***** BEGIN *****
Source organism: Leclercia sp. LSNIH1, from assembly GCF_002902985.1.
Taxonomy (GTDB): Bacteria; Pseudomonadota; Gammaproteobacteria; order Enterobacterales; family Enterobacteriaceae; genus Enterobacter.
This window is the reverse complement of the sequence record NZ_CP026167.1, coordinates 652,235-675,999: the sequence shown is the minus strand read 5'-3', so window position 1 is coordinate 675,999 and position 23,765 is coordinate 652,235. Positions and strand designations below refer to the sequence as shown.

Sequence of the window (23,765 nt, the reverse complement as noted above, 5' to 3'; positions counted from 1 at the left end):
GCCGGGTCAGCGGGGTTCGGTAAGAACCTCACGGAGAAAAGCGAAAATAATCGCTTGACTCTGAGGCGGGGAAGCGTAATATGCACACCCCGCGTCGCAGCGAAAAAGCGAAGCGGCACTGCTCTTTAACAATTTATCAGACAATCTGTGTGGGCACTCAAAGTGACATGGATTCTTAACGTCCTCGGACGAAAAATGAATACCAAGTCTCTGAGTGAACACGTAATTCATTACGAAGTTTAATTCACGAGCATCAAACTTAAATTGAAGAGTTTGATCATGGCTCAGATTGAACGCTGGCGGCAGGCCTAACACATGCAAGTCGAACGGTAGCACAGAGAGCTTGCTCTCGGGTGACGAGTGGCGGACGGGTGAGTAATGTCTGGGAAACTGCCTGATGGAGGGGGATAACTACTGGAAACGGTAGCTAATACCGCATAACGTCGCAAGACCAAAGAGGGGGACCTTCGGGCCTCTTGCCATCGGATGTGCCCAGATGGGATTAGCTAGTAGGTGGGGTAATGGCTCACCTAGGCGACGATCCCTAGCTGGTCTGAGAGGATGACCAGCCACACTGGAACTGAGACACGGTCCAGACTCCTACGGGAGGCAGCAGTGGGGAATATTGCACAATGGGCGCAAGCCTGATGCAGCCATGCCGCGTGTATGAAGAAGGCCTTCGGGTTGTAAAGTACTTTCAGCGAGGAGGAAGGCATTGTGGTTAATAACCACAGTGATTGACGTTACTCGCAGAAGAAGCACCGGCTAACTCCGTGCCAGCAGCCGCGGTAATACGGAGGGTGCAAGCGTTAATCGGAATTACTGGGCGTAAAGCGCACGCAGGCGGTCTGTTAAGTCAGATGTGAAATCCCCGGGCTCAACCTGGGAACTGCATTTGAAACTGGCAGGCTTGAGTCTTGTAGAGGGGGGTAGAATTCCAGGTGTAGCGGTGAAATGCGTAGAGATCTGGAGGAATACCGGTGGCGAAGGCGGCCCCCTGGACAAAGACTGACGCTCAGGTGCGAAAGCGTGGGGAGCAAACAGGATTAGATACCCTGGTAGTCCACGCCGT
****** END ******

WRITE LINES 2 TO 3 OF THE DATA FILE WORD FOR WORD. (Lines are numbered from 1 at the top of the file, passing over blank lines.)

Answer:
Taxonomy (GTDB): Bacteria; Pseudomonadota; Gammaproteobacteria; order Enterobacterales; family Enterobacteriaceae; genus Enterobacter.
This window is the reverse complement of the sequence record NZ_CP026167.1, coordinates 652,235-675,999: the sequence shown is the minus strand read 5'-3', so window position 1 is coordinate 675,999 and position 23,765 is coordinate 652,235. Positions and strand designations below refer to the sequence as shown.